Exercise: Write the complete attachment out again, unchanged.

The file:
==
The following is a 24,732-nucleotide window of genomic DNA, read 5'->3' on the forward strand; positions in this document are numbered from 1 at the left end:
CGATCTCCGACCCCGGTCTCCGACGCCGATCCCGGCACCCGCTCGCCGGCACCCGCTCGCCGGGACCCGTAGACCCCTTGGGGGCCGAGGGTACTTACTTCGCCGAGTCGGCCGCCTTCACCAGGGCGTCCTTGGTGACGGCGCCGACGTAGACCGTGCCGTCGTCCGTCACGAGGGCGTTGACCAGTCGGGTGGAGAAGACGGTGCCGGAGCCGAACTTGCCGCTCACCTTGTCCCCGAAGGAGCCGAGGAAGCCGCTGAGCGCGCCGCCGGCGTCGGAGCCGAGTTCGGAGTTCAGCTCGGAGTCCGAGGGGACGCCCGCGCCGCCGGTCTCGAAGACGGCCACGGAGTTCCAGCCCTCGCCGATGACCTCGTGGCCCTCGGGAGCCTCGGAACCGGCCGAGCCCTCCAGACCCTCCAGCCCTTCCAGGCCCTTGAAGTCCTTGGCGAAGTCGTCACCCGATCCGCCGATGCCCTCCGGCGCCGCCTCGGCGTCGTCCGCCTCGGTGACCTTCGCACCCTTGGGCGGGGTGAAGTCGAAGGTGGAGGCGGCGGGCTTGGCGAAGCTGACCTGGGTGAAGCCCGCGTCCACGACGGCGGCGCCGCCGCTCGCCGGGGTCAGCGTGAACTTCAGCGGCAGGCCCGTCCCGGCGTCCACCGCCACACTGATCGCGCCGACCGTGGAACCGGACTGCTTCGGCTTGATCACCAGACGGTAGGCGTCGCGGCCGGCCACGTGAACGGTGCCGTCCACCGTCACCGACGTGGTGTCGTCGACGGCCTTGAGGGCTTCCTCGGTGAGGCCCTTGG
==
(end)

The following is a 24,732-nucleotide window of genomic DNA, read 5'->3' on the forward strand; positions in this document are numbered from 1 at the left end:
CGATCTCCGACCCCGGTCTCCGACGCCGATCCCGGCACCCGCTCGCCGGCACCCGCTCGCCGGGACCCGTAGACCCCTTGGGGGCCGAGGGTACTTACTTCGCCGAGTCGGCCGCCTTCACCAGGGCGTCCTTGGTGACGGCGCCGACGTAGACCGTGCCGTCGTCCGTCACGAGGGCGTTGACCAGTCGGGTGGAGAAGACGGTGCCGGAGCCGAACTTGCCGCTCACCTTGTCCCCGAAGGAGCCGAGGAAGCCGCTGAGCGCGCCGCCGGCGTCGGAGCCGAGTTCGGAGTTCAGCTCGGAGTCCGAGGGGACGCCCGCGCCGCCGGTCTCGAAGACGGCCACGGAGTTCCAGCCCTCGCCGATGACCTCGTGGCCCTCGGGAGCCTCGGAACCGGCCGAGCCCTCCAGACCCTCCAGCCCTTCCAGGCCCTTGAAGTCCTTGGCGAAGTCGTCACCCGATCCGCCGATGCCCTCCGGCGCCGCCTCGGCGTCGTCCGCCTCGGTGACCTTCGCACCCTTGGGCGGGGTGAAGTCGAAGGTGGAGGCGGCGGGCTTGGCGAAGCTGACCTGGGTGAAGCCCGCGTCCACGACGGCGGCGCCGCCGCTCGCCGGGGTCAGCGTGAACTTCAGCGGCAGGCCCGTCCCGGCGTCCACCGCCACACTGATCGCGCCGACCGTGGAACCGGACTGCTTCGGCTTGATCACCAGACGGTAGGCGTCGCGGCCGGCCACGTGAACGGTGCCGTCCACCGTCACCGACGTGGTGTCGTCGACGGCCTTGAGGGCTTCCTCGGTGAGGCCCTTGG